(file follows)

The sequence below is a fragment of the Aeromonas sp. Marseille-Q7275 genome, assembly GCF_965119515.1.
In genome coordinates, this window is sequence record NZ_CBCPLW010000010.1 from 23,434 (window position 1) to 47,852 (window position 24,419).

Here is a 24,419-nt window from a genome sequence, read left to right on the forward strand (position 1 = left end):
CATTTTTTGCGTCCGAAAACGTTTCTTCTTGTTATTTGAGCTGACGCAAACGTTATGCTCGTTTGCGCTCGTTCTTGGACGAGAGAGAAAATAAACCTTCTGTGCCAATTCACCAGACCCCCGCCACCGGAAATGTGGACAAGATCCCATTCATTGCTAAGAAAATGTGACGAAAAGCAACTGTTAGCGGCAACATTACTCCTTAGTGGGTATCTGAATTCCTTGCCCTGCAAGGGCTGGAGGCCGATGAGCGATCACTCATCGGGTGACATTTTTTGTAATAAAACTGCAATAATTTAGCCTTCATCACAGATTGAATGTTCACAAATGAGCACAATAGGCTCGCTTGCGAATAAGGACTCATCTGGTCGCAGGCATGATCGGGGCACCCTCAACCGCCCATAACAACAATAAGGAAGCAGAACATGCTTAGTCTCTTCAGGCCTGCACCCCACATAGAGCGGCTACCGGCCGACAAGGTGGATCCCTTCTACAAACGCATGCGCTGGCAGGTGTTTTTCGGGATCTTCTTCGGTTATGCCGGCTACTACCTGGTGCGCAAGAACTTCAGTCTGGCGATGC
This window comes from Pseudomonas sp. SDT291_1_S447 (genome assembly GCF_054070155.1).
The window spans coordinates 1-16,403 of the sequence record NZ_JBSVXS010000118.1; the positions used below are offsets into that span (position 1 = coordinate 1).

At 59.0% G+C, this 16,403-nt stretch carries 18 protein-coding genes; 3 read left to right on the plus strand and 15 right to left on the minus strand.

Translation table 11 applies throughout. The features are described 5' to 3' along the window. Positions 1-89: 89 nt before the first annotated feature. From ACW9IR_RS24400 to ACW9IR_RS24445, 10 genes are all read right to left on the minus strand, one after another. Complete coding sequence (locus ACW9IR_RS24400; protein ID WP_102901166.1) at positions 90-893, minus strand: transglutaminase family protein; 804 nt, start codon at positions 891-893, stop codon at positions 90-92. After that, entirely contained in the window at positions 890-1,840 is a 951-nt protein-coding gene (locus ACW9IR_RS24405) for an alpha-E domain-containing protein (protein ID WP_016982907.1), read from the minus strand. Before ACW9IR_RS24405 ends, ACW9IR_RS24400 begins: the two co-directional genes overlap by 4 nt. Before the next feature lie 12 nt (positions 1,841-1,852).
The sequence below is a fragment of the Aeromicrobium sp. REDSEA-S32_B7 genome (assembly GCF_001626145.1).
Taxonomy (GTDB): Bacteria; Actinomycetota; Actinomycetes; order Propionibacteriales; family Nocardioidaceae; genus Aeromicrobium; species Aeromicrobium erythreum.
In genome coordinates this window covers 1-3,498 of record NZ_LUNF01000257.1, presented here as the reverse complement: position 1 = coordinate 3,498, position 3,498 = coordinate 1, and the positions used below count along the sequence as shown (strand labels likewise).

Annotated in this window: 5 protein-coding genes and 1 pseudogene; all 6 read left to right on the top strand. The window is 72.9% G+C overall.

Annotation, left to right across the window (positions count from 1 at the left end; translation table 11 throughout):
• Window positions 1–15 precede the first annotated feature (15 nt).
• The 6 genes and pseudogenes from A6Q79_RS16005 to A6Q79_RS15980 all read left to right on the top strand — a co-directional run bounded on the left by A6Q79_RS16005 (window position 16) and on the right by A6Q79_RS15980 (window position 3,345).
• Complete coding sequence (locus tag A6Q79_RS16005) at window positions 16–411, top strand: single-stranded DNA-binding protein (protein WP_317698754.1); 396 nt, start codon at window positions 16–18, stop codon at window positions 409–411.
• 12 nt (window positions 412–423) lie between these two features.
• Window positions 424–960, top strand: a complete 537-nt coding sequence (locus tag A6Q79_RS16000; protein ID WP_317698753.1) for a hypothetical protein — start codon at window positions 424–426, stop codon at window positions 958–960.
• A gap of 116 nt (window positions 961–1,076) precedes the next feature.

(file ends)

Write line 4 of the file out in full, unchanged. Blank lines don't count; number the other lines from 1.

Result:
CATTTTTTGCGTCCGAAAACGTTTCTTCTTGTTATTTGAGCTGACGCAAACGTTATGCTCGTTTGCGCTCGTTCTTGGACGAGAGAGAAAATAAACCTTCTGTGCCAATTCACCAGACCCCCGCCACCGGAAATGTGGACAAGATCCCATTCATTGCTAAGAAAATGTGACGAAAAGCAACTGTTAGCGGCAACATTACTCCTTAGTGGGTATCTGAATTCCTTGCCCTGCAAGGGCTGGAGGCCGATGAGCGATCACTCATCGGGTGACATTTTTTGTAATAAAACTGCAATAATTTAGCCTTCATCACAGATTGAATGTTCACAAATGAGCACAATAGGCTCGCTTGCGAATAAGGACTCATCTGGTCGCAGGCATGATCGGGGCACCCTCAACCGCCCATAACAACAATAAGGAAGCAGAACATGCTTAGTCTCTTCAGGCCTGCACCCCACATAGAGCGGCTACCGGCCGACAAGGTGGATCCCTTCTACAAACGCATGCGCTGGCAGGTGTTTTTCGGGATCTTCTTCGGTTATGCCGGCTACTACCTGGTGCGCAAGAACTTCAGTCTGGCGATGC